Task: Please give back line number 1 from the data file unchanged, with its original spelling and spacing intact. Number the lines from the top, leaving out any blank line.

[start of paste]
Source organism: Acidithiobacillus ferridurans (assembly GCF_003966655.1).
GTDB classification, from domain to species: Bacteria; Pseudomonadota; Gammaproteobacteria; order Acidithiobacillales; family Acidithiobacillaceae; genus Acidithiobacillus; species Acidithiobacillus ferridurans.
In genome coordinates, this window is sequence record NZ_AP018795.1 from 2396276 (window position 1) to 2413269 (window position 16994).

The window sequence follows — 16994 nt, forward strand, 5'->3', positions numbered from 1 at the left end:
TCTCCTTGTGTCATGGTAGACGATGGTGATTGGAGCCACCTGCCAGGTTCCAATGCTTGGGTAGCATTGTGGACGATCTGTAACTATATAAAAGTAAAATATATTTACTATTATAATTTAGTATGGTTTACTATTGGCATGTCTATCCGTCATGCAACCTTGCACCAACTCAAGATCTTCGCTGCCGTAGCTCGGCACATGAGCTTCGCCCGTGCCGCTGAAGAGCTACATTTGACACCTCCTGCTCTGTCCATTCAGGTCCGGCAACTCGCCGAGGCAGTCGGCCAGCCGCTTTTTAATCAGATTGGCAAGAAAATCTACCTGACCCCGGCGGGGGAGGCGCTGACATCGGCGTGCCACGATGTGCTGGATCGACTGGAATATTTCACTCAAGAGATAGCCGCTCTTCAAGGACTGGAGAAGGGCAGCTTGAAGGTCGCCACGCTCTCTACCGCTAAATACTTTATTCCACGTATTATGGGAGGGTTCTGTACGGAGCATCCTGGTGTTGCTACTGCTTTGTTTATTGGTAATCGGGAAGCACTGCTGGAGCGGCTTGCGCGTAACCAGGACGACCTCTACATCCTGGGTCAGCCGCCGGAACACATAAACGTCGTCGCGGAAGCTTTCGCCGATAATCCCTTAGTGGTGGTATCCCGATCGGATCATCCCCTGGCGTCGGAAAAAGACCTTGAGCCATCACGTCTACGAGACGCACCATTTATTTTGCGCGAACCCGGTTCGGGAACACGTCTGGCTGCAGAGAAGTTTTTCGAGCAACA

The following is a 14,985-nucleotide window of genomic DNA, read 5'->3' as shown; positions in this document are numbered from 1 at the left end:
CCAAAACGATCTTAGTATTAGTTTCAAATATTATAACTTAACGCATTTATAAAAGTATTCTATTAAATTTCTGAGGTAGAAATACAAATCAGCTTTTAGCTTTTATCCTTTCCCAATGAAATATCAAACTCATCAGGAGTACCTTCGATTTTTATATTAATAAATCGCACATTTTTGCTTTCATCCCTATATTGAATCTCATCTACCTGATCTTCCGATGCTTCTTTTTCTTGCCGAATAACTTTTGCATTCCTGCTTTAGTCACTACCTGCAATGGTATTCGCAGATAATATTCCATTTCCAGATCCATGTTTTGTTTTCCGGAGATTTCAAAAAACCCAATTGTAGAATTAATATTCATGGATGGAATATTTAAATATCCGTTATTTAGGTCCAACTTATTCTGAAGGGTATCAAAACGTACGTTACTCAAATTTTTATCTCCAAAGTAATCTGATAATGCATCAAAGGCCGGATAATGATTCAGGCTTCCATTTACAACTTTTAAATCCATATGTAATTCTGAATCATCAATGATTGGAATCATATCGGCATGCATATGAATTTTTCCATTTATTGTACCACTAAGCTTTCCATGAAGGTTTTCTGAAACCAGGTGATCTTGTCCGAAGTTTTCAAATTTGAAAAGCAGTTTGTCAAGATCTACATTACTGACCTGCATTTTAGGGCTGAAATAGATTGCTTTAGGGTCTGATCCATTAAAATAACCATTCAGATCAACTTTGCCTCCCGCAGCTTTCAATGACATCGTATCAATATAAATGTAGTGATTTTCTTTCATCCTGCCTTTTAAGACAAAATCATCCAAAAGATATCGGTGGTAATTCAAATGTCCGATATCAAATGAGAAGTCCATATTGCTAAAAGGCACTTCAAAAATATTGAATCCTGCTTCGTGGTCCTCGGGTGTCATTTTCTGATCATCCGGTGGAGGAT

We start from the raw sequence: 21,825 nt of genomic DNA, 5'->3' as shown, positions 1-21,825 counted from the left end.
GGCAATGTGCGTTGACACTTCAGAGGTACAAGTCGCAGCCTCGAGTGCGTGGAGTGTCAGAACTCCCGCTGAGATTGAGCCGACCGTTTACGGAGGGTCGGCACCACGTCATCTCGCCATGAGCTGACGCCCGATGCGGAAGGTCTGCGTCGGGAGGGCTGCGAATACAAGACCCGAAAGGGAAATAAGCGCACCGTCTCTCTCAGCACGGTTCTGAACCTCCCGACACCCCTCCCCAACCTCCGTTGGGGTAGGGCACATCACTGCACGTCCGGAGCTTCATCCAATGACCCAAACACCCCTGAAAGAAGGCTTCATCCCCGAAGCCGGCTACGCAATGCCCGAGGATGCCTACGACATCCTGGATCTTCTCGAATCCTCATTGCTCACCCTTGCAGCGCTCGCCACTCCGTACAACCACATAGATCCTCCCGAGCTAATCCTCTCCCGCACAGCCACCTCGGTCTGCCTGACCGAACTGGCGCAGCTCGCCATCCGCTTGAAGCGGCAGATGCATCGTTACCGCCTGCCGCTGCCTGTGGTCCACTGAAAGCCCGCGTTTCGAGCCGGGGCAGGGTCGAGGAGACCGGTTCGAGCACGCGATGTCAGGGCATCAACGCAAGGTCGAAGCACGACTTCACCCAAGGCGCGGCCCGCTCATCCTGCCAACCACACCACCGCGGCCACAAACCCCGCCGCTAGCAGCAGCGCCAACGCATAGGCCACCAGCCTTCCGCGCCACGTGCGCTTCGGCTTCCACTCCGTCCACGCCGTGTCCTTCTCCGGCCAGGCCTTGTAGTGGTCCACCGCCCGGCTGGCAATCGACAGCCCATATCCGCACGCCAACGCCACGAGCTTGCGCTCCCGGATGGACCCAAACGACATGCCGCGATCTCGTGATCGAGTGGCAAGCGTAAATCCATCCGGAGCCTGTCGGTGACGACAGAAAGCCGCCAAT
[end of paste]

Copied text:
Source organism: Acidithiobacillus ferridurans (assembly GCF_003966655.1).